In a small compact jurisdiction like the District, a sales tax would drive business from the District into Virginia with a consequent decline in revenue from corporate income taxes and taxes on business properties.

An attempt is made to stop the flight of business to surrounding areas by providing a compensating use tax in H. R. 2290. This tax provides that every resident of the District shall keep an itemized list of all purchases subject to the sales tax, made outside the District, to file a quarterly report, and to pay a tax on all such purchases in excess of twenty-five dollars each quarter. Such a law is simply an open invitation to lawbreaking. It cannot be enforced except on such conspicuous articles as automobiles, which must be registered in any case.

It has been argued by proponents of the tax that it is easily collected, and at little expense. They probably mean little expense to the Gov. ernment because a large part of the collection cost is shifted to business.

According to the study made by the United States Treasury, in response to Senate Resolution 160, entitled "Federal, State and Local Government Relations," the median cost-of-compliance for 91 corporations in connection with State general sales taxes was 3.7 percent. The Municipal Finance Officers' Association reports that collection costs by State governments range from 1.5 to 5 percent, with the most common cost 3 percent.

A sales tax would be imposed against the express will of the people of the District. In a recent poll by the Washington Post, 69 percent of the District residents opposed the sales tax. At the District Commissioners' tax hearings last September, substantially all organizations who testified were against it.

Recent enactment of a sales tax in Maryland has no force in consideration of such a tax for the District. Action of a bordering State does not change the fundamental issues here; they remain the same.

We have said that the sales tax is a tax of desperation. Perhaps, Maryland was desperate. The constitution of the State of Maryland forbids progressive income taxes which is why the Free State found it necessary to enact so pernicious a tax as the general sales tax.

No such prohibition exists in the District. Moreover, if the State of Maryland had not given a rebate on income taxes amounting to one-third, and in recent years one-half, during the period of higher incomes when other States were putting themselves in a sound financial position, Maryland would not have had to resort to a sales tax.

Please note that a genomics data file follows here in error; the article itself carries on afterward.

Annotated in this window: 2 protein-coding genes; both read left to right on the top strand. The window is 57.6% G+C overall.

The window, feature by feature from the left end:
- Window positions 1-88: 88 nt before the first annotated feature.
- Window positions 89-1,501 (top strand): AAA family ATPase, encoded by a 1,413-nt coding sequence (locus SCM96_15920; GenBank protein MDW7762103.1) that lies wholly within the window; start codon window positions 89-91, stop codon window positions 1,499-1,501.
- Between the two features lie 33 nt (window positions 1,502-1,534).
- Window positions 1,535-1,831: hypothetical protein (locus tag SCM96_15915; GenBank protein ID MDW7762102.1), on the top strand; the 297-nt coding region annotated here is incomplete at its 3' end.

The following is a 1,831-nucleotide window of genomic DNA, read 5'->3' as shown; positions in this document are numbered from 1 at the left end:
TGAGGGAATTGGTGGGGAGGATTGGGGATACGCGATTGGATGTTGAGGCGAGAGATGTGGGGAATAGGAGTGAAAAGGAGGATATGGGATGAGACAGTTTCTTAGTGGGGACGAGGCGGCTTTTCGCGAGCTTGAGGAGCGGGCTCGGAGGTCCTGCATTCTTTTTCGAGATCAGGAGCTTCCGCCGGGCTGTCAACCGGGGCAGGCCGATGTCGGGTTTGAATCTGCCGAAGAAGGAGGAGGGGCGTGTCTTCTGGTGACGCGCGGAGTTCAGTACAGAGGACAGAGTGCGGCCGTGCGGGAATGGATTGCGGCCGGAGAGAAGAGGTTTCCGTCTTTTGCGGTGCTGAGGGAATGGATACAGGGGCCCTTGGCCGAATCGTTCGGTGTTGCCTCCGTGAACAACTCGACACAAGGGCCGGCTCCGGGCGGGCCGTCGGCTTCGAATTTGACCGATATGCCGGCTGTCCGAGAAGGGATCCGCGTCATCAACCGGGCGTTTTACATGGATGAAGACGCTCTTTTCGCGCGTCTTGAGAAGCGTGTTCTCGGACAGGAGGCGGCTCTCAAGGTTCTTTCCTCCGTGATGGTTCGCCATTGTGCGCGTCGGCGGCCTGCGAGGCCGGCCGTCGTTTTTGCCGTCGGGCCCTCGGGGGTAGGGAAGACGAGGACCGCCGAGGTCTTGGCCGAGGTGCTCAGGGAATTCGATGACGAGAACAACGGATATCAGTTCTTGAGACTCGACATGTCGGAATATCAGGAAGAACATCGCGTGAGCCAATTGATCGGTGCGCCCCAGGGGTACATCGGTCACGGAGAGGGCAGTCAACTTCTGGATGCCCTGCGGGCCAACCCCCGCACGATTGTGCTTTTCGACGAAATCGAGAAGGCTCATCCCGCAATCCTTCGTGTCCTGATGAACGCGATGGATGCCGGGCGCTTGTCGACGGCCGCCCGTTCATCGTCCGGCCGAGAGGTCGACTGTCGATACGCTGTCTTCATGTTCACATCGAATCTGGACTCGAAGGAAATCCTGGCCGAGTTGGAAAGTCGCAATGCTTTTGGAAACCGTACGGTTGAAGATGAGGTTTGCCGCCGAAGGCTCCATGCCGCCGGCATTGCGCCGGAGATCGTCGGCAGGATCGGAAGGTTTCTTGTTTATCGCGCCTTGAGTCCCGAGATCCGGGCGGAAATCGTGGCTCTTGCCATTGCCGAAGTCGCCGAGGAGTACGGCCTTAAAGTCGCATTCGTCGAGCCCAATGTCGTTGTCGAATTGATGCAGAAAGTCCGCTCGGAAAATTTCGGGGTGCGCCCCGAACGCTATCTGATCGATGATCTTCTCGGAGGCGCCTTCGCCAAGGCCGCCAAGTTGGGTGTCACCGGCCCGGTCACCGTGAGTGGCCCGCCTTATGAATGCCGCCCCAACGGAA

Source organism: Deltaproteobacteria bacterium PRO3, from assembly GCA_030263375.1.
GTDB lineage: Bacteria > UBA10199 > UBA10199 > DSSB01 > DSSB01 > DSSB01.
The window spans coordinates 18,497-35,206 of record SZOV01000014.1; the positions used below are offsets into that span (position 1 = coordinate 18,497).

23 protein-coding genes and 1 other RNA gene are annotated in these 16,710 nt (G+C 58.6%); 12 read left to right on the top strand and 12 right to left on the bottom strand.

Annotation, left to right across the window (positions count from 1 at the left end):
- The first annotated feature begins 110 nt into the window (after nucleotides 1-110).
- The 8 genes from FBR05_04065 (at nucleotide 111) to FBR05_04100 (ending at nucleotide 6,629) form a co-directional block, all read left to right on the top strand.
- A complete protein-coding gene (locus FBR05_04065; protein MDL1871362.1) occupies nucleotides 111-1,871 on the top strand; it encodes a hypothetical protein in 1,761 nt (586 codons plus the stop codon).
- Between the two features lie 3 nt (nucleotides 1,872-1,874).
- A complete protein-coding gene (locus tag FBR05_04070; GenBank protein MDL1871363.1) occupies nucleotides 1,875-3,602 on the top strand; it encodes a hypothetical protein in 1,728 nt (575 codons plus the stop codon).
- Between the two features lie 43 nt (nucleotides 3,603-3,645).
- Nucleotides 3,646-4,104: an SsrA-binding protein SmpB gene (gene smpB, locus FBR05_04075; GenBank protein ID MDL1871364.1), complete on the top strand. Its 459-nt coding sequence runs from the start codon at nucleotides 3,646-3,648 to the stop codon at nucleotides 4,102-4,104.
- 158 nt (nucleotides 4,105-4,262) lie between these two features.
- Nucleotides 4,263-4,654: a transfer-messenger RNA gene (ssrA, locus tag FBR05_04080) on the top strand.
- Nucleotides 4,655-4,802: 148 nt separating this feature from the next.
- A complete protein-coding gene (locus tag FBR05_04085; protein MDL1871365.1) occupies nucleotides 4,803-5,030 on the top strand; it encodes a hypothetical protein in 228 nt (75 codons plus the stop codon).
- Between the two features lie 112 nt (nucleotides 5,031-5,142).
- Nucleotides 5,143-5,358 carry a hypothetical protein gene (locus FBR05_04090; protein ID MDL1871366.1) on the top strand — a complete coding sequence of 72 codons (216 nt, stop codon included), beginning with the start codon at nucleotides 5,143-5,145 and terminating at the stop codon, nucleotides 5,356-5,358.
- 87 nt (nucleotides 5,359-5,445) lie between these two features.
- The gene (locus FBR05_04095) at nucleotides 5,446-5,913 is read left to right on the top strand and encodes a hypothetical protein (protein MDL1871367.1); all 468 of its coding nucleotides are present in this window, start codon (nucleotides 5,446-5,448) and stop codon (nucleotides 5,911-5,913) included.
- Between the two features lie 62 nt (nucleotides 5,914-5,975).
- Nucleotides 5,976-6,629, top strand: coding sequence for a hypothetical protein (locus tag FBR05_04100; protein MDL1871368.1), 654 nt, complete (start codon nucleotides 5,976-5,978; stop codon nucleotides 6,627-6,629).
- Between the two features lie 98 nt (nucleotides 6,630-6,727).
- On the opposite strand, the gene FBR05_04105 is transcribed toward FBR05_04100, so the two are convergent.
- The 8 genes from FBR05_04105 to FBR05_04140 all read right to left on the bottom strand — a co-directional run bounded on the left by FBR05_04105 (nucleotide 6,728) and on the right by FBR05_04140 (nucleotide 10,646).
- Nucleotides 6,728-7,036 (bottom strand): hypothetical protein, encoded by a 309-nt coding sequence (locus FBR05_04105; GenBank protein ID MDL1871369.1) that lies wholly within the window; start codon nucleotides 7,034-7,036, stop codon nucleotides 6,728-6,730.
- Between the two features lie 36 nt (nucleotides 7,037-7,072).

The second bill on which we wish to testify is the District of Columbia Income Tax Act of 1947, H. R. 2282.

The Washington chapter of the Union for Democratic Action endorses H. R. 2282, but would like to see higher rates than those proposed in order to raise the level of services in the District.

A personal net income tax at graduated rates is the only tax approaching the ideal of payments based upon ability to pay, and should constitute a major element in a sound District tax system. As presently constituted, the District personal income tax law is unfair, inequitable and low in yield.

It is absurd that liability for such a key tax as the District individual income tax should turn upon an elusive common-law concept such as domicile, which is not subject to precise statutory definition. Domicile becomes a matter of intent to return to a previous place of residence, as evidenced by innumerable combinations of acts, associations, and attitudes. This is a flimsy basis for income taxation in a jurisdiction whose population is largely made up of persons with all varieties of real or fancied ties to their “homes” in the various States.

There are now only 85,000 taxible returns being filed in the District, yet there are about 450,000 employees of Federal Government agencies and private business residing in the District limits. With such a basis for determining tax liability, enforcement and collection are made doubly difficult for an inadequate staff. Evasion and avoidance are widespread.

The proposed tax bill, H. R. 2282, would tax as “residents” those domiciled in the District on the last day of the taxable year, and those who maintain a place of abode in the District for more than 7 months of the taxable year, whether domiciled here or not. Residents would be taxed upon their entire net income, with a credit for taxes paid to other States on income derived within those States.

Thousands of persons enjoy services provided by the District over extended periods of continuous residence without contributing their fair proportionate share of the cost.

Moreover, essentially all of these people make no direct tax payments to any other State or local government unless they happen to own real property in other taxing jurisdictions or elect to pay any small head or poll taxes which are levied.

There are 17 States, including some of the most populous, such as Ohio, Pennsylvania, Illinois, Indiana, and Michigan, which do not now levy individual income taxes. In the 31 States with individual income tax laws, tax liability depends generally upon maintenance